The author comes up with premise that is very imaginative, and therefore thought provoking
The double voices were a nice touch
I would love to be an editor in the audio world.
This book is disjointed and you spend most of your time trying to figure out where the story is going. This is my first China Mieville book and will be my last.
I have listened to The City and the City and The Kraken and have got used to John Lee. That said, given the fantastic reviews for Susan Duerden, I really wanted to give her a chance. I could not get used to her monotonous, deadpan narration. I could barely distinguish between narration and dialogue for the most part. The double voice was really interesting, but beyond that, not so much. I don't think John Lee would have been the right narrator for this story, but I did not like Susan much. So much so, I moved to the print book to finish it. I couldn't bear the thought of having to slog through 8 more hours of this monotonous rendition to get to the end of the story.
The story was a bit dark for me. The other Mievilles I've read have seemed almost farcical, this one just seemed to get dark. I was reminded of The Mote in God's Eye in the second half of the book. I did not enjoy this as much as the others I've read. The premise of the story was interesting, I unfortunately guessed what was to come before the reveal so it was a bit spoiled for me. In the end - a lot happened in a very short period. All in all, meh!
Retired librarian, avid reader.
Not only is this an excellent book with regard to the writing and the story, it is one of the best audiobooks that I have ever heard. Susan Duerden narrates magnificently. And the special treatment given in the narration for "Language" is absolutely spot on. Upon finishing, after I caught my breath, I immediately started a second time through. It is an extraordinary listen!
Great Narrator, but this book was so hard to follow. And the craving the Hosts had for a certain thing was not working for me at all. Nor was the relationship between the Hosts and everyone else in the book ever clearly understood. Nor was the whole two-parts to an ambassador thing -- Ez and Ra rather than Ezra. I think this is a book better read than listened to. It is much harder to back up on an audible book than flip back to previous pages when something is confusing which was my entire experience, and I did give it all through Part 1 and through the first third of Part 2. I listen to lots of books and this is the most disorienting book I've listened to.
If it weren't for Audible I'd never get any reading done.
Mieville continues to entertain and provoke with his latest, his first real science-fiction proper. He has scaled down the rather messy ambitions of Perdido St. Station and now keeps his stories relatively simple. This one's set way in the future and has a bit of space opera along with interesting conjectures on the form of alien languages. It's not quite as magnificent as Kraken, but it's an excellent tale. Good reader, too.
Say something about yourself!
I love the themes of this book -- the problem of communication, the nature of language, the relationships among language, thought, and reality -- and the story is vividly written and quite compelling throughout. The timeline of the first part of the book is challenging (especially in audio format) but brilliant. However, there are deep conceptual problems at the heart of the very issues the book tackles. The fiction definitely trumps the science in this one. It is, however, a great book to argue about with others who have read it. The narration is also excellent for the most part, although it does become a bit melodramatic toward the end (although perhaps the prose demands that).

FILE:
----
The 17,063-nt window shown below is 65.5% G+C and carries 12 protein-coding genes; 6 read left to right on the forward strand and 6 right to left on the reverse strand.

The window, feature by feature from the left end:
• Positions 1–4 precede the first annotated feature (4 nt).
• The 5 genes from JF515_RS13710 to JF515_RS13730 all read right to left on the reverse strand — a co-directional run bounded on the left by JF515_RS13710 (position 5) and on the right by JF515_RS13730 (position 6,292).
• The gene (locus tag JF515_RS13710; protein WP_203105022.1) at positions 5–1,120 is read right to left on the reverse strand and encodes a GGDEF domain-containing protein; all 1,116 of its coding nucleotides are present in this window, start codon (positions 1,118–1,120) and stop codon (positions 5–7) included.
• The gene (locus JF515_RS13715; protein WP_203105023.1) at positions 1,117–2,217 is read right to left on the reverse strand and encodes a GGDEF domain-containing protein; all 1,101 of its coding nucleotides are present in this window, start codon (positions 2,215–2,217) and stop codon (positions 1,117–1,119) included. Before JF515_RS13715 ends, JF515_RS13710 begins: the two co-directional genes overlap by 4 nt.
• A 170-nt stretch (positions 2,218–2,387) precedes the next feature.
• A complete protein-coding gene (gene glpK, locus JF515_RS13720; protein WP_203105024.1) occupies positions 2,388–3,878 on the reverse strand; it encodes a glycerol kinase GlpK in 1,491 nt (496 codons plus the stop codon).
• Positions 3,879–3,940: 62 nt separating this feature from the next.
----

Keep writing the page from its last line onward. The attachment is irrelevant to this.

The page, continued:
Takes me a year to read a paper book, three pages a night before I crash. Audible has increased my reading by an unknowable percentage.
My wife always asks me what I'm reading (listening) and I'm usually not at a loss to tell her what a book is about. This has been the case with all of Mr. Mieville's books so far, and the more so with Embassytown. One good thing about his work is that he doesn't spend any time with set-up. He doesn't go out of his way to explain things... you have to get it from context as the book moves along. Embassytown was rough going at first, but well worth the effort to keep at it.
Having said that, Mieville is one of the most imaginative authors I've read. His command of English is remarkable and he spins a great yarn. This author has a big vocabulary and he's sent me to the dictionary more than once. One small negative: He beats the heck out of the word "palimpsest" in "Perdido Street Station".... but palimpsest is a good word and Mieville uses it very well, every time.
Like all of his books, there is no explanation for what is happening, but the story is so cleverly constructed that partial understanding soon follows. His stories never end with complete explanations and the lack of full understanding is, in my view, one of the hallmarks of his brand of speculative fiction. The prose quality is excellent and the reader is clear and articulate. Mr Mieville's mind and imagination are, as always, outstanding. This is almost as good as the Scar which I believe to be his best. Great listen, well worth the credit and probably essential to read a couple of times.
I have listened to this book, rapt, within 48 hours. Wonderful, flourished descriptions and practically made for an audiobook experience. Such gorgeous language, narration, and narrative...